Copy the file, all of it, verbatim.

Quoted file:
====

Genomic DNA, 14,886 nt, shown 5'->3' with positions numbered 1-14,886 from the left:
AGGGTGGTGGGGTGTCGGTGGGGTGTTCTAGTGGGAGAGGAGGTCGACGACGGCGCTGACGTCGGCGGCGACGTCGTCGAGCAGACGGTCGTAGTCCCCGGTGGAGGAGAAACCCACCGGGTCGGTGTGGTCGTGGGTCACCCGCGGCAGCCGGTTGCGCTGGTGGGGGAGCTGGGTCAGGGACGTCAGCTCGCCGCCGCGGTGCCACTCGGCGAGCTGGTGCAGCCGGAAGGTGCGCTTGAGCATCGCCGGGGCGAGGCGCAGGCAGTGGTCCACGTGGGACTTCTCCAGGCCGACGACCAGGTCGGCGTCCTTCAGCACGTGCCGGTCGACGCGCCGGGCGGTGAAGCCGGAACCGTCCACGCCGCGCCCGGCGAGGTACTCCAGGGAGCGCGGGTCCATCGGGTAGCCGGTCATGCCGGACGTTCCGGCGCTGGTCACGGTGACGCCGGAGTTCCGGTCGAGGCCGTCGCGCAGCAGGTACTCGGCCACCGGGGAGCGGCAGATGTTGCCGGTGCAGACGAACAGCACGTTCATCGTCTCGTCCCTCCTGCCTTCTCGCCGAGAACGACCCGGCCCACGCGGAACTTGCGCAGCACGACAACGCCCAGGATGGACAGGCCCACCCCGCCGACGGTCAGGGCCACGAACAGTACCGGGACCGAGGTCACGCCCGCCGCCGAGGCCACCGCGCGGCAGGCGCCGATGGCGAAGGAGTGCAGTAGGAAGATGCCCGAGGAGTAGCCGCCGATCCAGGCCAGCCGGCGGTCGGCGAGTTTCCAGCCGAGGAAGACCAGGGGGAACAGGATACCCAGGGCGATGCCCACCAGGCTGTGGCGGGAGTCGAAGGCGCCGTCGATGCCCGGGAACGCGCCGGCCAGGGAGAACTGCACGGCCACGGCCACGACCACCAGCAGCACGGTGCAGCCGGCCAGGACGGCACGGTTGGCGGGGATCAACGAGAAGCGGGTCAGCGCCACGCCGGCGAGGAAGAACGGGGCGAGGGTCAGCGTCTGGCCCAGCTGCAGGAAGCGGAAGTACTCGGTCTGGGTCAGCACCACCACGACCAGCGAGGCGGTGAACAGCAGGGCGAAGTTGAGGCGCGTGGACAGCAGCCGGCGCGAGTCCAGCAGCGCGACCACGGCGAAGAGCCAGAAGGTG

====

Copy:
Genomic DNA, 14,886 nt, shown 5'->3' with positions numbered 1-14,886 from the left:
AGGGTGGTGGGGTGTCGGTGGGGTGTTCTAGTGGGAGAGGAGGTCGACGACGGCGCTGACGTCGGCGGCGACGTCGTCGAGCAGACGGTCGTAGTCCCCGGTGGAGGAGAAACCCACCGGGTCGGTGTGGTCGTGGGTCACCCGCGGCAGCCGGTTGCGCTGGTGGGGGAGCTGGGTCAGGGACGTCAGCTCGCCGCCGCGGTGCCACTCGGCGAGCTGGTGCAGCCGGAAGGTGCGCTTGAGCATCGCCGGGGCGAGGCGCAGGCAGTGGTCCACGTGGGACTTCTCCAGGCCGACGACCAGGTCGGCGTCCTTCAGCACGTGCCGGTCGACGCGCCGGGCGGTGAAGCCGGAACCGTCCACGCCGCGCCCGGCGAGGTACTCCAGGGAGCGCGGGTCCATCGGGTAGCCGGTCATGCCGGACGTTCCGGCGCTGGTCACGGTGACGCCGGAGTTCCGGTCGAGGCCGTCGCGCAGCAGGTACTCGGCCACCGGGGAGCGGCAGATGTTGCCGGTGCAGACGAACAGCACGTTCATCGTCTCGTCCCTCCTGCCTTCTCGCCGAGAACGACCCGGCCCACGCGGAACTTGCGCAGCACGACAACGCCCAGGATGGACAGGCCCACCCCGCCGACGGTCAGGGCCACGAACAGTACCGGGACCGAGGTCACGCCCGCCGCCGAGGCCACCGCGCGGCAGGCGCCGATGGCGAAGGAGTGCAGTAGGAAGATGCCCGAGGAGTAGCCGCCGATCCAGGCCAGCCGGCGGTCGGCGAGTTTCCAGCCGAGGAAGACCAGGGGGAACAGGATACCCAGGGCGATGCCCACCAGGCTGTGGCGGGAGTCGAAGGCGCCGTCGATGCCCGGGAACGCGCCGGCCAGGGAGAACTGCACGGCCACGGCCACGACCACCAGCAGCACGGTGCAGCCGGCCAGGACGGCACGGTTGGCGGGGATCAACGAGAAGCGGGTCAGCGCCACGCCGGCGAGGAAGAACGGGGCGAGGGTCAGCGTCTGGCCCAGCTGCAGGAAGCGGAAGTACTCGGTCTGGGTCAGCACCACCACGACCAGCGAGGCGGTGAACAGCAGGGCGAAGTTGAGGCGCGTGGACAGCAGCCGGCGCGAGTCCAGCAGCGCGACCACGGCGAAGAGCCAGAAGGTG